Human Anatomy & Physiology
Pneumonia is an inflammation of one or both lungs, which is usually caused by an infection. This inflammation causes the tiny air sacs, called the alveoli, within the lungs to become filled with fluid, making it harder for the lungs to function properly. To fight this infection, the body sends white blood cells to the lungs, but although this helps kill the germs it can also make it harder for the lungs to pass oxygen into the bloodstream. What causes pneumonia are many different kinds of bacteria, viruses and, occasionally, fungi can cause pneumonia. The most common cause is a bacterium called Streptococcus pneumoniae, but in individual cases of pneumonia the cause is often not known. Some of these bacteria can live in the nose or throat without causing problems, and in most cases it is not known why they then suddenly make people ill. Others can be spread from person to person, but this is less common. Usually in winter the number of cases of pneumonia rises. This is because of person-to-person spread, and also because other infections common in the winter, such as influenza (flu), increase the risk of developing pneumonia. The symptoms of pneumonia can be easily mistaken, someone with this will feel sick and experience symptoms that can be similar to flu or a chest infection.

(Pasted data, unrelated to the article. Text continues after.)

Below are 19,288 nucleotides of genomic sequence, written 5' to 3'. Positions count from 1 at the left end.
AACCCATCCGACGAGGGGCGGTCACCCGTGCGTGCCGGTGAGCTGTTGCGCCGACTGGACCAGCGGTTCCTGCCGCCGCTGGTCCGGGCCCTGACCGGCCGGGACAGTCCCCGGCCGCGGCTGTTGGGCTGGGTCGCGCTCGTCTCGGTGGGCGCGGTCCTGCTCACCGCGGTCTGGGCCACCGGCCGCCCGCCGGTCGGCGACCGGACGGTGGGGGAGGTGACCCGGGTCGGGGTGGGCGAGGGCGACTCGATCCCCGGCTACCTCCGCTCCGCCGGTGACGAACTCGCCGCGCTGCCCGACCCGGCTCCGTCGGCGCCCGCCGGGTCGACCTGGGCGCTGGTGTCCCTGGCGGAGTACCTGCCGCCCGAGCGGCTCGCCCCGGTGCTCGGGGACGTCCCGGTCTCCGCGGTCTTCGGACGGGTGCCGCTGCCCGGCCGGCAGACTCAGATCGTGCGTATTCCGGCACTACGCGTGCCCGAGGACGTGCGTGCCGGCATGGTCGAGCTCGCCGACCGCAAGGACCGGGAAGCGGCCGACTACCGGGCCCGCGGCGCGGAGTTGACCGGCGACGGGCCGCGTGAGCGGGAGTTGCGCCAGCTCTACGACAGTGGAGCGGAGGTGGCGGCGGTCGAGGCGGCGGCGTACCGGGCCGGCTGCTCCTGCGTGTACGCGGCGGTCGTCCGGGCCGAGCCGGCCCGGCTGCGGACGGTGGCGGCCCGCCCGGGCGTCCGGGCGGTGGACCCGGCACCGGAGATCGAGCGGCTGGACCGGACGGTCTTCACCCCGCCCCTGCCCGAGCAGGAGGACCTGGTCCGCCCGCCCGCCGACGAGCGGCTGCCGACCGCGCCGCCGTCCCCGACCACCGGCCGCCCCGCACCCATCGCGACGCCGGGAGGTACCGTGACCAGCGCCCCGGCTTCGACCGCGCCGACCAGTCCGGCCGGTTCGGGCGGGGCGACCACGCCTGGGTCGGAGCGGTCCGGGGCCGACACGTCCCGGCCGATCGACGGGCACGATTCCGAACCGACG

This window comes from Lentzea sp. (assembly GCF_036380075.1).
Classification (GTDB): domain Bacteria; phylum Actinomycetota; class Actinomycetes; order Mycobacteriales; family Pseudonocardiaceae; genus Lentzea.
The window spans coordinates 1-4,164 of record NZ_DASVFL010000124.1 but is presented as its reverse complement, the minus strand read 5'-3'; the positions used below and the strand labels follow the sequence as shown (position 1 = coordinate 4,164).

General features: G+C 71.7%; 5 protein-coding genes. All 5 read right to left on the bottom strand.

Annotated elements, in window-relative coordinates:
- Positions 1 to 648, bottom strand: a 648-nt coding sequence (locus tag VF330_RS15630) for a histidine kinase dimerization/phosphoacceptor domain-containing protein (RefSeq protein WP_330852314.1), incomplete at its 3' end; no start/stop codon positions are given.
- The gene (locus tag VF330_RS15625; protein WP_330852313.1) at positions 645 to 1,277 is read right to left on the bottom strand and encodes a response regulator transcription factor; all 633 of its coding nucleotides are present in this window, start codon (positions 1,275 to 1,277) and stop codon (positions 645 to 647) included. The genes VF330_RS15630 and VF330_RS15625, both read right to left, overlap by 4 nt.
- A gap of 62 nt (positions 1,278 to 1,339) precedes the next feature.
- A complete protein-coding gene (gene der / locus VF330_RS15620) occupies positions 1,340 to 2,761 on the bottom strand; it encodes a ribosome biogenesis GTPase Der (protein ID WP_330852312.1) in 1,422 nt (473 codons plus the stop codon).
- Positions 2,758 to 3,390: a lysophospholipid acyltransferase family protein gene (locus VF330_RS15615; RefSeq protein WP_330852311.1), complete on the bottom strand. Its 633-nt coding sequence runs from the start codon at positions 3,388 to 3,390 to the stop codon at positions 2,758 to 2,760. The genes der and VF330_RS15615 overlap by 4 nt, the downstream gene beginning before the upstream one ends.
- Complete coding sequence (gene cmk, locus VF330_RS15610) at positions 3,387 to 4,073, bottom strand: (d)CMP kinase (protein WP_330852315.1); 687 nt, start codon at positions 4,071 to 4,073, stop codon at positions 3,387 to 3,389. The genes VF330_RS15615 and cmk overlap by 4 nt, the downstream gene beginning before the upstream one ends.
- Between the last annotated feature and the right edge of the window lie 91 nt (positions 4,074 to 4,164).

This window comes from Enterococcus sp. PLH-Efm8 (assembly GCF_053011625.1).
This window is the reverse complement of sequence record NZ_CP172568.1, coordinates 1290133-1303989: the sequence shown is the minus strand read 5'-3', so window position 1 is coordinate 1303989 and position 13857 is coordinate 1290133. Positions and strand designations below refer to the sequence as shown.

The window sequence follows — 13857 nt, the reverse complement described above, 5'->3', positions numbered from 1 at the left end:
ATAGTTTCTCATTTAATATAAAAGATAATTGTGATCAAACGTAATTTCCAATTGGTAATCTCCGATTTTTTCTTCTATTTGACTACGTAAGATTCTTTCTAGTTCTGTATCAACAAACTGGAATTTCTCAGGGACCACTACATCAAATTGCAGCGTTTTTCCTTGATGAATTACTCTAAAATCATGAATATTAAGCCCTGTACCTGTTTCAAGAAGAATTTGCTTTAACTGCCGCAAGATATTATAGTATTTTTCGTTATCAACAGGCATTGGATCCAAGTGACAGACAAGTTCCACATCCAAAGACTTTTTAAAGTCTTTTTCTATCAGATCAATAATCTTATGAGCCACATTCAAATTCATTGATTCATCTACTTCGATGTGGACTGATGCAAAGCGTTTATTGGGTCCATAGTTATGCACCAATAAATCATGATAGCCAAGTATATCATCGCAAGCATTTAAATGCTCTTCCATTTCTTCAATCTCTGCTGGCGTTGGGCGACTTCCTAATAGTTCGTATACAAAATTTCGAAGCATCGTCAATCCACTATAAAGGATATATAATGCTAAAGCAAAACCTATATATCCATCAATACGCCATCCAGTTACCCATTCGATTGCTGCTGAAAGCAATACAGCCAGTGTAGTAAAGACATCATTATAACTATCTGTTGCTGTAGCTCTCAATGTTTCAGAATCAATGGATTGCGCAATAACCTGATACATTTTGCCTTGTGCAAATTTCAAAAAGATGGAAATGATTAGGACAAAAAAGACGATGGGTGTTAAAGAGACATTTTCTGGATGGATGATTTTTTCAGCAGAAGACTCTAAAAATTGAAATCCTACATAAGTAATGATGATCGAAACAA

When pneumonia is caused by the Streptococcus pneumoniae bacterium the beginning can be very rapid and the condition can get worse quickly. Almost all people with pneumonia will have a raised temperature, which can sometimes be very high and associated with sweats and shivering, along with a cough that brings up sputum (phlegm). Rapid breathing suggests that the pneumonia is likely to be dangerous, and confusion is a serious sign. A sharp pain in the side of the chest, which becomes worse when taking a deep breath, usually means that pleurisy (what covers the lung) has developed. This occurs when the thin outer...
References: 1) What is Pneumonia? http://www.medicalnewstoday.com/articles/151632.php
2) How to prevent pneumonia? http://www.m.webmd.com/a-to-z-guides/tc/pneumonia-prevention
3) Diagnosis, treatment of Pneumonia & recovery http://www.lung.org/lung-disease/pneumonia/symptoms-diagnosis-and.html
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